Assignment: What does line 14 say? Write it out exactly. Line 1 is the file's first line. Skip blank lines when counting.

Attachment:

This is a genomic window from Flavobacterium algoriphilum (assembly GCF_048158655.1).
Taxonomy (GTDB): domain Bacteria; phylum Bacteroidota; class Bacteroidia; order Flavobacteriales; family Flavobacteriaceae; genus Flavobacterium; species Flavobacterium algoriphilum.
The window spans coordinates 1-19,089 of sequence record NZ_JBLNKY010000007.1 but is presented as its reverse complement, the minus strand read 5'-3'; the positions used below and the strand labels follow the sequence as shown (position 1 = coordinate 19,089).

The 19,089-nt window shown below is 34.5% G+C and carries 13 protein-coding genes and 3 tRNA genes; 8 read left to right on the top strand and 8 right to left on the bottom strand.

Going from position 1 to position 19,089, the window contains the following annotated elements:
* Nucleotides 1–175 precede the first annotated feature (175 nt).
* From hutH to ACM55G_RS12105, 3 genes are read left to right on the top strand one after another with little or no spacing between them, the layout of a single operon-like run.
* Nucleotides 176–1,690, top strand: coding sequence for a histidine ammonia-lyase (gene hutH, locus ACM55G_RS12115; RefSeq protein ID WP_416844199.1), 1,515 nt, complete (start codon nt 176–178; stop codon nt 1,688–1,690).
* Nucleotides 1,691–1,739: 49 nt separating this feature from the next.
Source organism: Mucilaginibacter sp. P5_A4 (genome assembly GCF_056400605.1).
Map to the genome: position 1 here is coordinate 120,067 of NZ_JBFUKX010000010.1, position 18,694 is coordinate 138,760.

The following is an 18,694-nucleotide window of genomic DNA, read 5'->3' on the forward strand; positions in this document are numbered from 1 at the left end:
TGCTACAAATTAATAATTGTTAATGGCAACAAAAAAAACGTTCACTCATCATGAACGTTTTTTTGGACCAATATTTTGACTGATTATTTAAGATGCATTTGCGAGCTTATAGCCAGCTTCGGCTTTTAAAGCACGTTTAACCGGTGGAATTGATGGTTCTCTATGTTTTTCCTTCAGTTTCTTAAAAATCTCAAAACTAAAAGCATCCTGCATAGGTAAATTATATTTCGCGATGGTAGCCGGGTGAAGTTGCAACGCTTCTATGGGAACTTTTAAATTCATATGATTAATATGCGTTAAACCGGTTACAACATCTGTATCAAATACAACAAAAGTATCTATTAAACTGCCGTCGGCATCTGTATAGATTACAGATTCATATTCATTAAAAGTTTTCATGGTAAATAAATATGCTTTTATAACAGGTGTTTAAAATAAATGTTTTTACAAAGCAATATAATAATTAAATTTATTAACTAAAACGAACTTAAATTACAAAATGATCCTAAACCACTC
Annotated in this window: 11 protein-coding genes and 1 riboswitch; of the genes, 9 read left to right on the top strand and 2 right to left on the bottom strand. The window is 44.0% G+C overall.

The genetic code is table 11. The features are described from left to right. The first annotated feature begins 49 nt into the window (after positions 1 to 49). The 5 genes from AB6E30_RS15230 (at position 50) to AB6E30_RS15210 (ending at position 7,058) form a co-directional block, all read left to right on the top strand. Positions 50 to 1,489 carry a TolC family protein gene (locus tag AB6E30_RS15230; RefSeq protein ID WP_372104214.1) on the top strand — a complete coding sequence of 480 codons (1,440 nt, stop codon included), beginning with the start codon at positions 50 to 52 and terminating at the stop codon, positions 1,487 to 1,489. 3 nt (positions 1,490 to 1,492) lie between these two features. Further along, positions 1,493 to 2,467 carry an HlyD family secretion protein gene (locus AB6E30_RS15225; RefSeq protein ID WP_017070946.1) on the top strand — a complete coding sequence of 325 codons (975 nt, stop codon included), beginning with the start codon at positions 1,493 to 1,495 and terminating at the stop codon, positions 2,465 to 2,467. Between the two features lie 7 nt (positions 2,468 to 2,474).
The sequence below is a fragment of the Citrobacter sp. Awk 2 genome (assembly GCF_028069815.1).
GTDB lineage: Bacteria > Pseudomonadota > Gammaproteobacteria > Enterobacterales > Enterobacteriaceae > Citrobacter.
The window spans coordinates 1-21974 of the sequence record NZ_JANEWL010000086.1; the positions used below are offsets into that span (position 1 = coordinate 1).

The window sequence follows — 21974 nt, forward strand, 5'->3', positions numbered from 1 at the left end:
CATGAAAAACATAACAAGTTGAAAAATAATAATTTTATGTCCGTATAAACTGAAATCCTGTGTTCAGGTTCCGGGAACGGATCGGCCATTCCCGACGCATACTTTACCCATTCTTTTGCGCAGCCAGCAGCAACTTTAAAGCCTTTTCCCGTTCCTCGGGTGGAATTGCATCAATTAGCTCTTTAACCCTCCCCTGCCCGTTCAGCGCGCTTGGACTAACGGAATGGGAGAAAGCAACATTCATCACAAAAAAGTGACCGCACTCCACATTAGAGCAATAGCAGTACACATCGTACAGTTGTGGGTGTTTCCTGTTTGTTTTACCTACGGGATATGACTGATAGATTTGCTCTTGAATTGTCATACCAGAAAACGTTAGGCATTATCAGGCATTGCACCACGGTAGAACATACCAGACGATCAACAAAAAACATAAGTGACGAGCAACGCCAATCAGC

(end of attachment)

Annotated in this window: 11 protein-coding genes and 1 riboswitch; of the genes, 9 read left to right on the top strand and 2 right to left on the bottom strand. The window is 44.0% G+C overall.